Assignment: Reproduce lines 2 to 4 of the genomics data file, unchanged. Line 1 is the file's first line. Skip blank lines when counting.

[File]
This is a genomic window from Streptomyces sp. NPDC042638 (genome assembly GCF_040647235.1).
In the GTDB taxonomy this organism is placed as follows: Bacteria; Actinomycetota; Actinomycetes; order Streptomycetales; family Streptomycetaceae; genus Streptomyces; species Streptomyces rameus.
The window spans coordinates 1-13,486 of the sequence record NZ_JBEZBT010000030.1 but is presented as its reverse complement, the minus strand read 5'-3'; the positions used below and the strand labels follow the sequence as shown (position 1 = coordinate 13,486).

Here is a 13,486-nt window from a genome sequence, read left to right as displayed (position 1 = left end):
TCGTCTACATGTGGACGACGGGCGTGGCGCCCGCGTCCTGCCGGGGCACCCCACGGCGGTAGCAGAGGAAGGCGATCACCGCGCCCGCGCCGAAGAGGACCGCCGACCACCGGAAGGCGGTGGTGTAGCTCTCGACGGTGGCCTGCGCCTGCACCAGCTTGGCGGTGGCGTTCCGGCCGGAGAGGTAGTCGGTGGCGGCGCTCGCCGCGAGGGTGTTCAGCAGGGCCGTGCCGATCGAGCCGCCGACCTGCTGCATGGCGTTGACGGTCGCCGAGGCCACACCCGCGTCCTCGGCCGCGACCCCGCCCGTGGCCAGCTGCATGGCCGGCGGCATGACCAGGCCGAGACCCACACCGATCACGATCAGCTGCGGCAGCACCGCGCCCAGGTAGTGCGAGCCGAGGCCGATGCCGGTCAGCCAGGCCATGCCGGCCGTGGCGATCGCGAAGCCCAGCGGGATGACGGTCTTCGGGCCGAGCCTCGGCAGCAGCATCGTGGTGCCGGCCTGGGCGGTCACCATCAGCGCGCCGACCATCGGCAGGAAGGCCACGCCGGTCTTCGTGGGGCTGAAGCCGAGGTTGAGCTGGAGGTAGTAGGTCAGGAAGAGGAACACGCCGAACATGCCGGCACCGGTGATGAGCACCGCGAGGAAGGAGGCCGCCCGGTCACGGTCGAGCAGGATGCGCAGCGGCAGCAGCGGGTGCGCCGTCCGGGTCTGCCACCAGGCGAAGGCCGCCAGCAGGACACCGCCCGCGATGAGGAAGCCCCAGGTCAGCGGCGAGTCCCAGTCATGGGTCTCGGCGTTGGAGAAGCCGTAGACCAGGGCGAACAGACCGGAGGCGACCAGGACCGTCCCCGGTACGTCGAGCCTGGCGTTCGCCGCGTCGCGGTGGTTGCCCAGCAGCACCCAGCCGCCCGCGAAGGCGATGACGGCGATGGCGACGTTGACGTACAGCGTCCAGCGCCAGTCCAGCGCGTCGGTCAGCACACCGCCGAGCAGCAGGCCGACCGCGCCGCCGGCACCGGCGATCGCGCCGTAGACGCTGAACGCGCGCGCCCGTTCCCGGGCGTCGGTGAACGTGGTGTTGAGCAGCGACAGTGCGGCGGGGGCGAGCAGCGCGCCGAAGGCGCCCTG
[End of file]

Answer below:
In the GTDB taxonomy this organism is placed as follows: Bacteria; Actinomycetota; Actinomycetes; order Streptomycetales; family Streptomycetaceae; genus Streptomyces; species Streptomyces rameus.
The window spans coordinates 1-13,486 of the sequence record NZ_JBEZBT010000030.1 but is presented as its reverse complement, the minus strand read 5'-3'; the positions used below and the strand labels follow the sequence as shown (position 1 = coordinate 13,486).

Here is a 13,486-nt window from a genome sequence, read left to right as displayed (position 1 = left end):